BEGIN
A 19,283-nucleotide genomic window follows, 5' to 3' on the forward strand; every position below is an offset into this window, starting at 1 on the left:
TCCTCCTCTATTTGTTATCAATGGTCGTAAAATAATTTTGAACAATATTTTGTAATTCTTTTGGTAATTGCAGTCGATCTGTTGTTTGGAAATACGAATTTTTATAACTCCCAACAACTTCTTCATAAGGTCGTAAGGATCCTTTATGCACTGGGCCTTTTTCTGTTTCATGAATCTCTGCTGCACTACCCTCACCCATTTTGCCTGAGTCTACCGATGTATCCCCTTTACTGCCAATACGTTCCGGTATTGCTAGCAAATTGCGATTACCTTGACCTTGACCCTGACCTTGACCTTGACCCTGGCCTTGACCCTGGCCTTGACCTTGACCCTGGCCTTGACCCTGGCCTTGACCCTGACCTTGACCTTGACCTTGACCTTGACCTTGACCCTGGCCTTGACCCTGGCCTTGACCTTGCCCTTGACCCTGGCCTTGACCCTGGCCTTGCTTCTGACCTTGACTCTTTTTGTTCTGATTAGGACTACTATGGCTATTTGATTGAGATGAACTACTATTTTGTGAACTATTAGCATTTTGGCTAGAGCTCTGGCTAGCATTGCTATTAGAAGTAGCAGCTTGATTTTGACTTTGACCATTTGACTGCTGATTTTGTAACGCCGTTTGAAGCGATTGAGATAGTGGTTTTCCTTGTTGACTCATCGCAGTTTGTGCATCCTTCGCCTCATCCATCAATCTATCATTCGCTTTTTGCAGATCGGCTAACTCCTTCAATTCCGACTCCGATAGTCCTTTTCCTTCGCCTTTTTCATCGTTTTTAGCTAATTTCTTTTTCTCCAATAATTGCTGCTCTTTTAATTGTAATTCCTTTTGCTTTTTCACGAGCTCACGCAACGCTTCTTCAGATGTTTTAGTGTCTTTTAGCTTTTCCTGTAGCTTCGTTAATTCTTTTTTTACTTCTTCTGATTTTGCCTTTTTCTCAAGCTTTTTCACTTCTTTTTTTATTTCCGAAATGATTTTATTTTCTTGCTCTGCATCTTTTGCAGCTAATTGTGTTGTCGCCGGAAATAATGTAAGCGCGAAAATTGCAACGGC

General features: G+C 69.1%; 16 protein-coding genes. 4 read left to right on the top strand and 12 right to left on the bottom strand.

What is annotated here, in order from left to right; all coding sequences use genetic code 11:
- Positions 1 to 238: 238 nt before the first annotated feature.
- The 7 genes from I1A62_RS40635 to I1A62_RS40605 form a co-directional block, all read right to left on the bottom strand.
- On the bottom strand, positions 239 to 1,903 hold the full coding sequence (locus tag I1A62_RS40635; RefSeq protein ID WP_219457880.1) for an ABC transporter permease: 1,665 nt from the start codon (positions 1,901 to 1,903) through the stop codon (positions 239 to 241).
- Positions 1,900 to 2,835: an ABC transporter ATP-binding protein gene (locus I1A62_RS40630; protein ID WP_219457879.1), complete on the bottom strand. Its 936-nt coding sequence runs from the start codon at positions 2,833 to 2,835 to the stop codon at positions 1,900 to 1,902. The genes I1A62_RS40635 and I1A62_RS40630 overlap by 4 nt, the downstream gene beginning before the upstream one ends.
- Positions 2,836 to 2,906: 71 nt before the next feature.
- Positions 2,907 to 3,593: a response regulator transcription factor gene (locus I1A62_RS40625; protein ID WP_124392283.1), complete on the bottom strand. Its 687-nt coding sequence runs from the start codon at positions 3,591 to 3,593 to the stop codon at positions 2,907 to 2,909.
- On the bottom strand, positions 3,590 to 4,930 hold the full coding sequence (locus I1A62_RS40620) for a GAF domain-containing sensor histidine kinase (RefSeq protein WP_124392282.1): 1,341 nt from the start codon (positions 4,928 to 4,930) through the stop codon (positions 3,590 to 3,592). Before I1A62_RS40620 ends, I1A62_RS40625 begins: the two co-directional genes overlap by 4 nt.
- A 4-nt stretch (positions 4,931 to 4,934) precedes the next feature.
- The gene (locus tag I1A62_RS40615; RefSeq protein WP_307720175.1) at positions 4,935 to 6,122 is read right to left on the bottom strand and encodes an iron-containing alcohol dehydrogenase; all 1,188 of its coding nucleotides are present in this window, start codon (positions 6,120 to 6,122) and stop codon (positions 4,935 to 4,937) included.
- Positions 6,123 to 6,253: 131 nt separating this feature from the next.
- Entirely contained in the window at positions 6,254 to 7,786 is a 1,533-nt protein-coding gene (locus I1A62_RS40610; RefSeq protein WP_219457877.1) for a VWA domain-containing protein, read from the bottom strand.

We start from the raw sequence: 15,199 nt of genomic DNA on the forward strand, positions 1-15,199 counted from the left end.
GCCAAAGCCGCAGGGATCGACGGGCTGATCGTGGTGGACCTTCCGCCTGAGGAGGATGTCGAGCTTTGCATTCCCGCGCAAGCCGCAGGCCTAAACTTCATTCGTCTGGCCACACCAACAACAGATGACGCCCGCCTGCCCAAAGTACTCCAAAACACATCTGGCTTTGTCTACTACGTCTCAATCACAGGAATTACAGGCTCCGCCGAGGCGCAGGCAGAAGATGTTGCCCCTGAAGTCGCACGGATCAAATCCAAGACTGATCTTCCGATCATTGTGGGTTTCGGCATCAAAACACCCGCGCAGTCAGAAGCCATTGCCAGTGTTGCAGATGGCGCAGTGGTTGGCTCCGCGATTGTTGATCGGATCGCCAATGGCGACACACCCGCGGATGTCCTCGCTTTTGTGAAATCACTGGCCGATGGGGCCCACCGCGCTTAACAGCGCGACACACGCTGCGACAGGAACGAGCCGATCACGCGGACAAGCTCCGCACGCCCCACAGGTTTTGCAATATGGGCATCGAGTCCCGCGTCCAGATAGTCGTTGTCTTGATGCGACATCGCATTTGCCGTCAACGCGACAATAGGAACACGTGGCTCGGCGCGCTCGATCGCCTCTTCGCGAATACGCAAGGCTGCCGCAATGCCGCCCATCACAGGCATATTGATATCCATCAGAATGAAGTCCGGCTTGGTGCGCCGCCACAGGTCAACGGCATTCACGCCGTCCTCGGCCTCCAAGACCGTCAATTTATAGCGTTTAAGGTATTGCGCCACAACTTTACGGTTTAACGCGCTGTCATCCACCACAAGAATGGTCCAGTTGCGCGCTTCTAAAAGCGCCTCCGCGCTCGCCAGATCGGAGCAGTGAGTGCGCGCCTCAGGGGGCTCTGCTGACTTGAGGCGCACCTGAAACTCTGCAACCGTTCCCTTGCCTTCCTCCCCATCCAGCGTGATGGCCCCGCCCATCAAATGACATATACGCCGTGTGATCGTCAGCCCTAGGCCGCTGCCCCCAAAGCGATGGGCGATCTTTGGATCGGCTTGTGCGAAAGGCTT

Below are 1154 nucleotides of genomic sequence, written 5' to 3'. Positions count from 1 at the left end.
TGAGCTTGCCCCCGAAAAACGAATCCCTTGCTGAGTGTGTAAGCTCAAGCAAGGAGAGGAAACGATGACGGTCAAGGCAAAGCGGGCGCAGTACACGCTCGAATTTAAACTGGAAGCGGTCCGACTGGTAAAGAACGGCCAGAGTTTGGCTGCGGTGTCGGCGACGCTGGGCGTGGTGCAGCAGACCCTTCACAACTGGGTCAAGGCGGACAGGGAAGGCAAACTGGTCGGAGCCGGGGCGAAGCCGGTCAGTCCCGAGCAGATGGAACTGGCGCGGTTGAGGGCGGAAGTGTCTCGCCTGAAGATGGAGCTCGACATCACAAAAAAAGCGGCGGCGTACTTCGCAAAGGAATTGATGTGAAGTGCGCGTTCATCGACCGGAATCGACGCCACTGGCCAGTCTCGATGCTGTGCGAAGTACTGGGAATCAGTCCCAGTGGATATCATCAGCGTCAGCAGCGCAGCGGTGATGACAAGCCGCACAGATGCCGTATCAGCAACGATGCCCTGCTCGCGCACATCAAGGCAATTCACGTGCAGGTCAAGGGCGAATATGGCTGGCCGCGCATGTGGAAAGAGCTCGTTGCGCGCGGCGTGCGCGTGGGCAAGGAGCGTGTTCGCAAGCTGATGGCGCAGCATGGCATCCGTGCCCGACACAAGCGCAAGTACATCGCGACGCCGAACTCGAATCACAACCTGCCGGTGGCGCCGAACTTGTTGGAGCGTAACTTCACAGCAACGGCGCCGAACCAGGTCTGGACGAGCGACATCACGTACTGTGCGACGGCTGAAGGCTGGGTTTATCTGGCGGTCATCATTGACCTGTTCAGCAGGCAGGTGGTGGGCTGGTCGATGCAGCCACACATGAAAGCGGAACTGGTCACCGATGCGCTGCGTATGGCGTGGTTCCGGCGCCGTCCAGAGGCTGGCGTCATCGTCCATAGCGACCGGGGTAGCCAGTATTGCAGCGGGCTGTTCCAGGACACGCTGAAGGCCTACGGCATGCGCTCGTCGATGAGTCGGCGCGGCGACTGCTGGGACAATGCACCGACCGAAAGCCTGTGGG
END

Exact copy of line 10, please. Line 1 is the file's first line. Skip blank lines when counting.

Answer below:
- Positions 2,907 to 3,593: a response regulator transcription factor gene (locus I1A62_RS40625; protein ID WP_124392283.1), complete on the bottom strand. Its 687-nt coding sequence runs from the start codon at positions 3,591 to 3,593 to the stop codon at positions 2,907 to 2,909.